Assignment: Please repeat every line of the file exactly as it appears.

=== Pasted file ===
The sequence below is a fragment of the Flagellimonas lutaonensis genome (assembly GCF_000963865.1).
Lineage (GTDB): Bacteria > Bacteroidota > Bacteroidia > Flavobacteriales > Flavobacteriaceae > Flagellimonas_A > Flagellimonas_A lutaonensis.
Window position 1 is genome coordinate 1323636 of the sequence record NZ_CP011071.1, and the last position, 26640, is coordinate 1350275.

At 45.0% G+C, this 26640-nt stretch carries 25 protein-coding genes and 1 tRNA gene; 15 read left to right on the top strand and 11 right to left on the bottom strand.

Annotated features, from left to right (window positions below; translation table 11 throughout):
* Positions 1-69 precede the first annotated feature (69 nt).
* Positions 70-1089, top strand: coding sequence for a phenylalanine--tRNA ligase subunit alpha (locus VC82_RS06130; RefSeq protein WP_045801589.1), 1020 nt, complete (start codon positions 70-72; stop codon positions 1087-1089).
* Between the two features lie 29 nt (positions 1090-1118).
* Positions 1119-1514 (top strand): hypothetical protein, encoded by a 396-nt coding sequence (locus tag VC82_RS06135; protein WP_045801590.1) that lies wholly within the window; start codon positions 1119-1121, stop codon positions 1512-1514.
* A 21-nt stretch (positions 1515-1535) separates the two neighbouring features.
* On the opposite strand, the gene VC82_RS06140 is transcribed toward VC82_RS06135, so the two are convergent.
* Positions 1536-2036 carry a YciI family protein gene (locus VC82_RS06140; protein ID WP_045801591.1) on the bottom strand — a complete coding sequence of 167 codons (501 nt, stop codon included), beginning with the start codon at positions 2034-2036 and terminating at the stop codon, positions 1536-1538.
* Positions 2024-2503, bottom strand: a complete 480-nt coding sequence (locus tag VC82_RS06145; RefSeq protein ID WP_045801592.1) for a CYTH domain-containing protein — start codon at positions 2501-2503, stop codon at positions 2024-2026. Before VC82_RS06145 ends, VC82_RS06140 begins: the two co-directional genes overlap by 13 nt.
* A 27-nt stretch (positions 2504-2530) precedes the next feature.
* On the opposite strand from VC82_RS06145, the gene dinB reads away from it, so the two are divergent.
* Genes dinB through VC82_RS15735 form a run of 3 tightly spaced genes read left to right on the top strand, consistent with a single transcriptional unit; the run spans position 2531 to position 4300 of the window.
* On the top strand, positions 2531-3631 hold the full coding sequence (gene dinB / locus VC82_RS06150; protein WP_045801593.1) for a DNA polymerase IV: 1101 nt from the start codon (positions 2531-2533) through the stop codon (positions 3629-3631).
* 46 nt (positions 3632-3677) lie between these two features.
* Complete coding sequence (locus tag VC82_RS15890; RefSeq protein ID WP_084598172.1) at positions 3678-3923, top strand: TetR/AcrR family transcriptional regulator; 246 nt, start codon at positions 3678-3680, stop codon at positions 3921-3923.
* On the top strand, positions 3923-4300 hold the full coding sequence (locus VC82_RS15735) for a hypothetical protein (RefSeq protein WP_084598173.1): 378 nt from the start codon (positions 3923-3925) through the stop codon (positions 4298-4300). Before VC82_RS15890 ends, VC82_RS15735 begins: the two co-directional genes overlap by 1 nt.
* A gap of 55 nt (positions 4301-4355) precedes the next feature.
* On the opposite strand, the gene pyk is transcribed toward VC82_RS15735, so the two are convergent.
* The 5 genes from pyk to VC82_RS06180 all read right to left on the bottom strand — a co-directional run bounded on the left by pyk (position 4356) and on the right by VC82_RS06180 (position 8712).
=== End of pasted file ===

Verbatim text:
The sequence below is a fragment of the Flagellimonas lutaonensis genome (assembly GCF_000963865.1).
Lineage (GTDB): Bacteria > Bacteroidota > Bacteroidia > Flavobacteriales > Flavobacteriaceae > Flagellimonas_A > Flagellimonas_A lutaonensis.
Window position 1 is genome coordinate 1323636 of the sequence record NZ_CP011071.1, and the last position, 26640, is coordinate 1350275.

At 45.0% G+C, this 26640-nt stretch carries 25 protein-coding genes and 1 tRNA gene; 15 read left to right on the top strand and 11 right to left on the bottom strand.

Annotated features, from left to right (window positions below; translation table 11 throughout):
* Positions 1-69 precede the first annotated feature (69 nt).
* Positions 70-1089, top strand: coding sequence for a phenylalanine--tRNA ligase subunit alpha (locus VC82_RS06130; RefSeq protein WP_045801589.1), 1020 nt, complete (start codon positions 70-72; stop codon positions 1087-1089).
* Between the two features lie 29 nt (positions 1090-1118).
* Positions 1119-1514 (top strand): hypothetical protein, encoded by a 396-nt coding sequence (locus tag VC82_RS06135; protein WP_045801590.1) that lies wholly within the window; start codon positions 1119-1121, stop codon positions 1512-1514.
* A 21-nt stretch (positions 1515-1535) separates the two neighbouring features.
* On the opposite strand, the gene VC82_RS06140 is transcribed toward VC82_RS06135, so the two are convergent.
* Positions 1536-2036 carry a YciI family protein gene (locus VC82_RS06140; protein ID WP_045801591.1) on the bottom strand — a complete coding sequence of 167 codons (501 nt, stop codon included), beginning with the start codon at positions 2034-2036 and terminating at the stop codon, positions 1536-1538.
* Positions 2024-2503, bottom strand: a complete 480-nt coding sequence (locus tag VC82_RS06145; RefSeq protein ID WP_045801592.1) for a CYTH domain-containing protein — start codon at positions 2501-2503, stop codon at positions 2024-2026. Before VC82_RS06145 ends, VC82_RS06140 begins: the two co-directional genes overlap by 13 nt.
* A 27-nt stretch (positions 2504-2530) precedes the next feature.
* On the opposite strand from VC82_RS06145, the gene dinB reads away from it, so the two are divergent.
* Genes dinB through VC82_RS15735 form a run of 3 tightly spaced genes read left to right on the top strand, consistent with a single transcriptional unit; the run spans position 2531 to position 4300 of the window.
* On the top strand, positions 2531-3631 hold the full coding sequence (gene dinB / locus VC82_RS06150; protein WP_045801593.1) for a DNA polymerase IV: 1101 nt from the start codon (positions 2531-2533) through the stop codon (positions 3629-3631).
* 46 nt (positions 3632-3677) lie between these two features.
* Complete coding sequence (locus tag VC82_RS15890; RefSeq protein ID WP_084598172.1) at positions 3678-3923, top strand: TetR/AcrR family transcriptional regulator; 246 nt, start codon at positions 3678-3680, stop codon at positions 3921-3923.
* On the top strand, positions 3923-4300 hold the full coding sequence (locus VC82_RS15735) for a hypothetical protein (RefSeq protein WP_084598173.1): 378 nt from the start codon (positions 3923-3925) through the stop codon (positions 4298-4300). Before VC82_RS15890 ends, VC82_RS15735 begins: the two co-directional genes overlap by 1 nt.
* A gap of 55 nt (positions 4301-4355) precedes the next feature.
* On the opposite strand, the gene pyk is transcribed toward VC82_RS15735, so the two are convergent.
* The 5 genes from pyk to VC82_RS06180 all read right to left on the bottom strand — a co-directional run bounded on the left by pyk (position 4356) and on the right by VC82_RS06180 (position 8712).